Archive for the ‘Business Law’ Category

Oct
11

THE SECOND CIRCUIT’S RECENT DECISION IN HORROR, INC. v. MILLER – FRIDAY THE 13TH 40 YEARS LATER

This September 2021 decision addresses complex aspects of Copyright Law involving both copyright ownership issues and termination rights wherein the Creator of a work can reclaim rights in an originally assigned copyright 35-40 years after the work’s assignment.  The commentator has previously posted blogs discussing the importance of properly categorizing the work’s Creator as a work-for-hire under the Copyright Act.   Failure to do so may result in a situation wherein the plaintiff in a copyright infringement case may actually not be the owner of the registered copyright. Under such circumstances, a copyright infringement case may be dismissed because the plaintiff, as a non-owner, may not have standing to sue for copyright infringement.

The public policy underlying the Copyright Act’s termination right under 17 U.S.C. § 203 is to give Creators a second chance when the work they licensed or sold (assigned) becomes more valuable than anticipated. Improper classification of the Creator also impacts a Creator’s termination rights because the Creator of a work-for-hire cannot invoke a termination right. Disputes over termination rights often turn on an analysis of the nature of the Creator’s relationship to the work.

The defendant in Horror (Victor Miller) was the screenplay writer of the 1980 horror movie “Friday the 13th”.   The screenplay was created for Manny, Inc. which later transferred its copyright in Miller’s screenplay to Georgetown Productions, Inc.  It was Georgetown Productions that registered the screenplay as a work-for-hire.  The rights were later acquired by Horror, Inc.  In 2016, Miller notified both the “first” company which had retained his screenplay writing services decades before and Horror, Inc. that he planned to exercise his termination rights.

Horror filed an action in the U.S. District Court of Connecticut, seeking a declaration that the screenplay was a work-for-hire by an employee and not subject to termination. The district court disagreed with Horror’s position, finding that Miller had instead been an independent contractor and the screenplay did not qualify as a work-for-hire.  Horror appealed. The Second Circuit affirmed the lower court’s decision.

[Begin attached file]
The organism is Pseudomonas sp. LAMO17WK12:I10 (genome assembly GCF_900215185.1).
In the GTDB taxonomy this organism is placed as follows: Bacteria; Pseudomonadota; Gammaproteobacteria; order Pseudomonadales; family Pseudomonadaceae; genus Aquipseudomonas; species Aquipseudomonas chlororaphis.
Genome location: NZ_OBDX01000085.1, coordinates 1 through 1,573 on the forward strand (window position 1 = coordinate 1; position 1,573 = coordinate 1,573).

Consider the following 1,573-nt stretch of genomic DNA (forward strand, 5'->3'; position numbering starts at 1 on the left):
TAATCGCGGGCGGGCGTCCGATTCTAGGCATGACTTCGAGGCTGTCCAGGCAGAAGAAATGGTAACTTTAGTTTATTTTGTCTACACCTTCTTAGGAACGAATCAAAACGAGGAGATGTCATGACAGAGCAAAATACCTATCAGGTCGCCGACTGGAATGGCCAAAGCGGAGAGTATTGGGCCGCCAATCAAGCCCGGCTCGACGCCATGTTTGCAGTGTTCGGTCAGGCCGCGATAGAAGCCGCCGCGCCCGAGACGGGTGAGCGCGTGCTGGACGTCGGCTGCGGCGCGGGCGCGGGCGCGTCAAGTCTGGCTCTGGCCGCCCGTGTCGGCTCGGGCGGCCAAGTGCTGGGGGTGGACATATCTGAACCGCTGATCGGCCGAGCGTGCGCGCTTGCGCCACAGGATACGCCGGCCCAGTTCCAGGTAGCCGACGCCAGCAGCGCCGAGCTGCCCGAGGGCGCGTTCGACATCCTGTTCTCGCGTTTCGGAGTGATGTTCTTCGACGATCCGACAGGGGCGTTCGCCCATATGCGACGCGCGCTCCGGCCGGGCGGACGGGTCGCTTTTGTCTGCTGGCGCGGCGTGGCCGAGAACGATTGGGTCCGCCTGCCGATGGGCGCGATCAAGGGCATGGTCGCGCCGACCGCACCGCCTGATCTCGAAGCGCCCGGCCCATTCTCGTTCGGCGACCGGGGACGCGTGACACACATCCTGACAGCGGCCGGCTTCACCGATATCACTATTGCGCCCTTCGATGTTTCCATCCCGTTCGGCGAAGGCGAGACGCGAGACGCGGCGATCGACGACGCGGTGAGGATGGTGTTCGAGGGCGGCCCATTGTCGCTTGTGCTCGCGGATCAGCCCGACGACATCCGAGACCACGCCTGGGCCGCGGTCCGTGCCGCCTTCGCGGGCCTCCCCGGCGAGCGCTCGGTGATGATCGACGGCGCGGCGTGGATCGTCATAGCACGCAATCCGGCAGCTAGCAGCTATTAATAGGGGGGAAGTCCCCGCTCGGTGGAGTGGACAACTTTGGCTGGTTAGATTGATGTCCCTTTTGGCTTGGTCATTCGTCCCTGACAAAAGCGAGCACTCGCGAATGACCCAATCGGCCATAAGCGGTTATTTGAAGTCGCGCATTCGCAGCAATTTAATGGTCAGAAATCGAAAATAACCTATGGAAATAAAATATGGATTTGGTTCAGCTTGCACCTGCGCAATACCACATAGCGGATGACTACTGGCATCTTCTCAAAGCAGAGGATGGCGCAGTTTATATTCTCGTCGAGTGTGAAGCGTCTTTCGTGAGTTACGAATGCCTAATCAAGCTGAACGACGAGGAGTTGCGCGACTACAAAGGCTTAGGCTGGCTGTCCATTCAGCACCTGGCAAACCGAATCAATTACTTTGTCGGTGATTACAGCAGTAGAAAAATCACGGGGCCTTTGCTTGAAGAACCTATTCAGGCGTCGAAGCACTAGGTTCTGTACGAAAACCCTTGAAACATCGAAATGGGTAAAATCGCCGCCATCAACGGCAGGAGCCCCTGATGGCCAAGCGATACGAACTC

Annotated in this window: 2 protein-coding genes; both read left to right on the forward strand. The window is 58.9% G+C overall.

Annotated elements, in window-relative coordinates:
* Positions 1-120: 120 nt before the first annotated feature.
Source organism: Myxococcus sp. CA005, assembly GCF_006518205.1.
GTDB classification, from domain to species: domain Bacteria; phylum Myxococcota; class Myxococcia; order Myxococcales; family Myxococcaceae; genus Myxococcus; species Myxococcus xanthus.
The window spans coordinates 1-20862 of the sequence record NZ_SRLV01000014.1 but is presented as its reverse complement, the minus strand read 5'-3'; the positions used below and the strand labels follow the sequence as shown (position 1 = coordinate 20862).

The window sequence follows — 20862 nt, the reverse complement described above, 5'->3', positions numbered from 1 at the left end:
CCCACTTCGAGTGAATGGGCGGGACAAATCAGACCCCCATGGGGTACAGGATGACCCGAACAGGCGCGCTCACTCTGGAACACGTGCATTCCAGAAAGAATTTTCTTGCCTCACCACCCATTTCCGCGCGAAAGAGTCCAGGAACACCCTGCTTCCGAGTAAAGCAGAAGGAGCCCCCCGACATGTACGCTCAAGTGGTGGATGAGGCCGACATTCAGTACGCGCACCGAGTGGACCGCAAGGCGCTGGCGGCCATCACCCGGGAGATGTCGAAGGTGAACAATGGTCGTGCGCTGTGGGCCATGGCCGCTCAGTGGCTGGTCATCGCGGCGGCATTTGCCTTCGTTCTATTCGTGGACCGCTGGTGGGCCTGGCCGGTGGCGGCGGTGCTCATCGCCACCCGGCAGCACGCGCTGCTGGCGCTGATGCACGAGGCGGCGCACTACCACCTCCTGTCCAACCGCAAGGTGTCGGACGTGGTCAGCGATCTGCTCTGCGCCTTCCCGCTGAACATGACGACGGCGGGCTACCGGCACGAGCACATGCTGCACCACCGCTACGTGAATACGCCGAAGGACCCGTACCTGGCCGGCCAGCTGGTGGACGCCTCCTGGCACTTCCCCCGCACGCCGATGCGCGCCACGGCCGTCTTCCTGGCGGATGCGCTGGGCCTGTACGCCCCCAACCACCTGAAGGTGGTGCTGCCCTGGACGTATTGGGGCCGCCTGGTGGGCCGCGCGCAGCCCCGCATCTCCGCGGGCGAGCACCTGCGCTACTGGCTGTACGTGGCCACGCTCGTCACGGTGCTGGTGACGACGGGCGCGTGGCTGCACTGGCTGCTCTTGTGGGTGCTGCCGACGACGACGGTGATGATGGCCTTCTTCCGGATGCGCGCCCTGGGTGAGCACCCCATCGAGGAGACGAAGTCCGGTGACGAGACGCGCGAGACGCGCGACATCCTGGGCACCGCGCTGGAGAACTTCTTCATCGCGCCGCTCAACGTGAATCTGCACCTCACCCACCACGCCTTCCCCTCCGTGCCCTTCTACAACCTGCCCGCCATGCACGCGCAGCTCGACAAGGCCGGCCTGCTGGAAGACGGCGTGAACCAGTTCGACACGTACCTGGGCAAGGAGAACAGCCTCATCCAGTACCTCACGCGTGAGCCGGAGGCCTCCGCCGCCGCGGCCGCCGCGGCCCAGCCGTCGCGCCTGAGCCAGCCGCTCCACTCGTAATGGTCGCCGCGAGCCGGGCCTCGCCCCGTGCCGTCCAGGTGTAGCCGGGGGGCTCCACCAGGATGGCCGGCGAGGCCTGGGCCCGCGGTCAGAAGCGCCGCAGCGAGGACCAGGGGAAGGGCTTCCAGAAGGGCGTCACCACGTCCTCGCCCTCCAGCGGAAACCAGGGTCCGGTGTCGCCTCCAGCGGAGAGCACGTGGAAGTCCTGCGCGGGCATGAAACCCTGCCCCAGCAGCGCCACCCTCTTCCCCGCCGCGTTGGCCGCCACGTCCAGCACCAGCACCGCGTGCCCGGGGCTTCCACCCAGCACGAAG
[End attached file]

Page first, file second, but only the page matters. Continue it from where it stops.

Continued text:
Employment Status Analysis

In arriving at its “independent contractor” conclusion, the Second Circuit discounted the plaintiffs’ position that Miller had been an employee at the time he wrote the screenplay.  The plaintiffs’ argument focused on Miller’s membership in the Writers Guild of America (WGA) at the time he was hired to create the screenplay as grounds for his designation as an employee and the registered work’s classification as a work-for-hire.   Miller’s original agreement with Manny was conducted under a collective bargaining agreement governing WHA’s writers and signatory employers like Manny.

The Second Circuit concluded that Horror wrongly relied on labor law’s framework defining “employee.” Instead, Copyright law controls the analysis; its concept of employment is grounded in the “common law of agency” and serves different purposes from labor law.

The Second Circuit relied on the Supreme Court’s 1989 seminal case of Community for Creative Non-Violence v. Reid where the High Court laid out the scope of employment framework for establishing copyright ownership under 17 U.S.C. § 102.   In discussing CCNV, the Second Circuit noted that “the Copyright Act uses a more restrictive definition of employment” in order to protect authors whereas labor law construes employment broadly “to serve workers and their collective bargaining interests and establishing rights” including safety and pay rights.  Thus, Miller’s membership in the WGA and Manny’s status as a signatory employer to their collective bargaining agreement did not create an employment relationship that converted the screenplay into a work-for-hire.

In determining that Miller was an independent contractor who had the right to terminate Horror’s copyright, the Second Circuit considered CCNV’s enumerated factors for establishing whether the Creator of the work was indeed an employee: